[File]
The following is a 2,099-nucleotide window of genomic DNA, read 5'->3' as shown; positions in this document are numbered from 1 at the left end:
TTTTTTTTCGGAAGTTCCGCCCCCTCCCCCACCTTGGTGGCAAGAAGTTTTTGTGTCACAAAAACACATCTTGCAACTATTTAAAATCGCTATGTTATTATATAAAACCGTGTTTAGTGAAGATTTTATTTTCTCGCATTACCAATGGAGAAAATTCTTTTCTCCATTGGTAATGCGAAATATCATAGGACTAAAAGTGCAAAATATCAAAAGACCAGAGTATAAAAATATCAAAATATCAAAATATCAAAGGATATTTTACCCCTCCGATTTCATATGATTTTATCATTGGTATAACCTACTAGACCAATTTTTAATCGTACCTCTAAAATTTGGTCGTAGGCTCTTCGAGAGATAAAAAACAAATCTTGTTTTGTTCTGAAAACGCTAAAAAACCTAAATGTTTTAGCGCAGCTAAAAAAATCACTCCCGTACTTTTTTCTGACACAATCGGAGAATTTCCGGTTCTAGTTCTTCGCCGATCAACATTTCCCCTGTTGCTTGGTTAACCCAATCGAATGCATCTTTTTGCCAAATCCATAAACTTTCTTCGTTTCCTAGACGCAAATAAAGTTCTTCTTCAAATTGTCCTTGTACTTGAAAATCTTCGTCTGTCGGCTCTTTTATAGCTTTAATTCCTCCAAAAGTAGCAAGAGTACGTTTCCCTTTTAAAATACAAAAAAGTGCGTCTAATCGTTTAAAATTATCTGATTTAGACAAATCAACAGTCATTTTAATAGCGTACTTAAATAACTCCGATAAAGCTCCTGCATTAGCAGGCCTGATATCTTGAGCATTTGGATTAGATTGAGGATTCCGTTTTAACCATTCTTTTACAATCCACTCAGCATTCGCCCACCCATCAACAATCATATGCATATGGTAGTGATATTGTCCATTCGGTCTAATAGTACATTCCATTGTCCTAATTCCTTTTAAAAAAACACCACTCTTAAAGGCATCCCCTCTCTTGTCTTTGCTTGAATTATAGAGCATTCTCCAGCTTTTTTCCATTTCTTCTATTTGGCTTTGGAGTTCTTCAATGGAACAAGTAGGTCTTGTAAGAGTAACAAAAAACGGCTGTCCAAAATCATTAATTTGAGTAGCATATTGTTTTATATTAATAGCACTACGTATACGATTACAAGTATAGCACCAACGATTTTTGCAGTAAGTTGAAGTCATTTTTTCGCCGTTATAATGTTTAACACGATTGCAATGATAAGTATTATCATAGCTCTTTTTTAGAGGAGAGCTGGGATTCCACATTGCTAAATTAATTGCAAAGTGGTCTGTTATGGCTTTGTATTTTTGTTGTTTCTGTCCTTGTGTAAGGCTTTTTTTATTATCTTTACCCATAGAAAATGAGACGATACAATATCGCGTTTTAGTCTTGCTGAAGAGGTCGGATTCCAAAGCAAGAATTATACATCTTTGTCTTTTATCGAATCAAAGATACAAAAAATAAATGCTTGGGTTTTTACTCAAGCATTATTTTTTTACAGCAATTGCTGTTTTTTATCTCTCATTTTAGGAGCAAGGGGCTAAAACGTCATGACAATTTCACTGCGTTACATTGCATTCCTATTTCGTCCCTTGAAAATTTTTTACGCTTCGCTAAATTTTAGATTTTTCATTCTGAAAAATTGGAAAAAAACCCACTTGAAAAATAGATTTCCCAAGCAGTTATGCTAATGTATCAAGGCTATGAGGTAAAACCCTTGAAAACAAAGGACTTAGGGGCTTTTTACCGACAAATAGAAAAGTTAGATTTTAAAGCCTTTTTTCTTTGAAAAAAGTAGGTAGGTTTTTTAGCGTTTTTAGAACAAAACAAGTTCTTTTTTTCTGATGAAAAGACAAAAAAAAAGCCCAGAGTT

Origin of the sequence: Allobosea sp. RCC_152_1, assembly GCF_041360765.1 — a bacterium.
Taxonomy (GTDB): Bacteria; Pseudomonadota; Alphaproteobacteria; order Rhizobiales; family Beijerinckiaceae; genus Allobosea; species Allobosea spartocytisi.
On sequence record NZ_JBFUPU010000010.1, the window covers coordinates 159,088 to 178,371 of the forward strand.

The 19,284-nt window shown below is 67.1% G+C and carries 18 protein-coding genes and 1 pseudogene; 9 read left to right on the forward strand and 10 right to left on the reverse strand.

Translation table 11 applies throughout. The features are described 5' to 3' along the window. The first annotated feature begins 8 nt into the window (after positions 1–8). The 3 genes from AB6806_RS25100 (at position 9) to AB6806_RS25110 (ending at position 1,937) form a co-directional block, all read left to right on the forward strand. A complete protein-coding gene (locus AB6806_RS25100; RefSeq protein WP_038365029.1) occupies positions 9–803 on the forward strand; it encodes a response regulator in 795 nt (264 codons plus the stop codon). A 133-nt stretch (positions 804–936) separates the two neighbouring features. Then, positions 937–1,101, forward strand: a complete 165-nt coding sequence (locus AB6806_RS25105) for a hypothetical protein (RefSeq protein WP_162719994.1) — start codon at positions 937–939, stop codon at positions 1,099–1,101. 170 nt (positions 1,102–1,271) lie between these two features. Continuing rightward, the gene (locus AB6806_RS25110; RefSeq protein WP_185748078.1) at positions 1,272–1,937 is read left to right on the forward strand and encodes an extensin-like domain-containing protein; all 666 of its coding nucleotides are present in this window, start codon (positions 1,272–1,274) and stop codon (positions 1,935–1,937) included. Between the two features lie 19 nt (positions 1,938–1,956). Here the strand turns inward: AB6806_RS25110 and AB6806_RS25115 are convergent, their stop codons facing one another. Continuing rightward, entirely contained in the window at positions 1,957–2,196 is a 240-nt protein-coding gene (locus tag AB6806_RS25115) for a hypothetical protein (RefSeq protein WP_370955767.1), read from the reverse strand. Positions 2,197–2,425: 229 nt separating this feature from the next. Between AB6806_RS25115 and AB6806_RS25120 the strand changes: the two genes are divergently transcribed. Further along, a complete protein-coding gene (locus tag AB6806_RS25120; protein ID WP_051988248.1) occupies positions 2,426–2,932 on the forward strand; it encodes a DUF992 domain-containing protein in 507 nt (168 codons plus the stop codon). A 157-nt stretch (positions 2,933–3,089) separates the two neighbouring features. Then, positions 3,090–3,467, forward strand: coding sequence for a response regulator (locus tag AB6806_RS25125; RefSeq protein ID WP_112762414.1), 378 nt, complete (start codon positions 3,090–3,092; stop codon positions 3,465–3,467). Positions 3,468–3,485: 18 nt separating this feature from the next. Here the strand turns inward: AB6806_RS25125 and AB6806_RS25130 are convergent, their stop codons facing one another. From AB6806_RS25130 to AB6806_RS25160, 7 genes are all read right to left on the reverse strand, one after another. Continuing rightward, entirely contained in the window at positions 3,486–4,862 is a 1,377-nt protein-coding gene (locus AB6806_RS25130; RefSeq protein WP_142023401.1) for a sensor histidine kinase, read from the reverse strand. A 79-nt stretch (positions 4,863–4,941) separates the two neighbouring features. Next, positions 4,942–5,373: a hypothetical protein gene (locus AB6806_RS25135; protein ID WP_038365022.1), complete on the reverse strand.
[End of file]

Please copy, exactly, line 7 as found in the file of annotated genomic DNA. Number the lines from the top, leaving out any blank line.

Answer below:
Translation table 11 applies throughout. The features are described 5' to 3' along the window. The first annotated feature begins 8 nt into the window (after positions 1–8). The 3 genes from AB6806_RS25100 (at position 9) to AB6806_RS25110 (ending at position 1,937) form a co-directional block, all read left to right on the forward strand. A complete protein-coding gene (locus AB6806_RS25100; RefSeq protein WP_038365029.1) occupies positions 9–803 on the forward strand; it encodes a response regulator in 795 nt (264 codons plus the stop codon). A 133-nt stretch (positions 804–936) separates the two neighbouring features. Then, positions 937–1,101, forward strand: a complete 165-nt coding sequence (locus AB6806_RS25105) for a hypothetical protein (RefSeq protein WP_162719994.1) — start codon at positions 937–939, stop codon at positions 1,099–1,101. 170 nt (positions 1,102–1,271) lie between these two features. Continuing rightward, the gene (locus AB6806_RS25110; RefSeq protein WP_185748078.1) at positions 1,272–1,937 is read left to right on the forward strand and encodes an extensin-like domain-containing protein; all 666 of its coding nucleotides are present in this window, start codon (positions 1,272–1,274) and stop codon (positions 1,935–1,937) included. Between the two features lie 19 nt (positions 1,938–1,956). Here the strand turns inward: AB6806_RS25110 and AB6806_RS25115 are convergent, their stop codons facing one another. Continuing rightward, entirely contained in the window at positions 1,957–2,196 is a 240-nt protein-coding gene (locus tag AB6806_RS25115) for a hypothetical protein (RefSeq protein WP_370955767.1), read from the reverse strand. Positions 2,197–2,425: 229 nt separating this feature from the next. Between AB6806_RS25115 and AB6806_RS25120 the strand changes: the two genes are divergently transcribed. Further along, a complete protein-coding gene (locus tag AB6806_RS25120; protein ID WP_051988248.1) occupies positions 2,426–2,932 on the forward strand; it encodes a DUF992 domain-containing protein in 507 nt (168 codons plus the stop codon). A 157-nt stretch (positions 2,933–3,089) separates the two neighbouring features. Then, positions 3,090–3,467, forward strand: coding sequence for a response regulator (locus tag AB6806_RS25125; RefSeq protein ID WP_112762414.1), 378 nt, complete (start codon positions 3,090–3,092; stop codon positions 3,465–3,467). Positions 3,468–3,485: 18 nt separating this feature from the next. Here the strand turns inward: AB6806_RS25125 and AB6806_RS25130 are convergent, their stop codons facing one another. From AB6806_RS25130 to AB6806_RS25160, 7 genes are all read right to left on the reverse strand, one after another. Continuing rightward, entirely contained in the window at positions 3,486–4,862 is a 1,377-nt protein-coding gene (locus AB6806_RS25130; RefSeq protein WP_142023401.1) for a sensor histidine kinase, read from the reverse strand. A 79-nt stretch (positions 4,863–4,941) separates the two neighbouring features. Next, positions 4,942–5,373: a hypothetical protein gene (locus AB6806_RS25135; protein ID WP_038365022.1), complete on the reverse strand.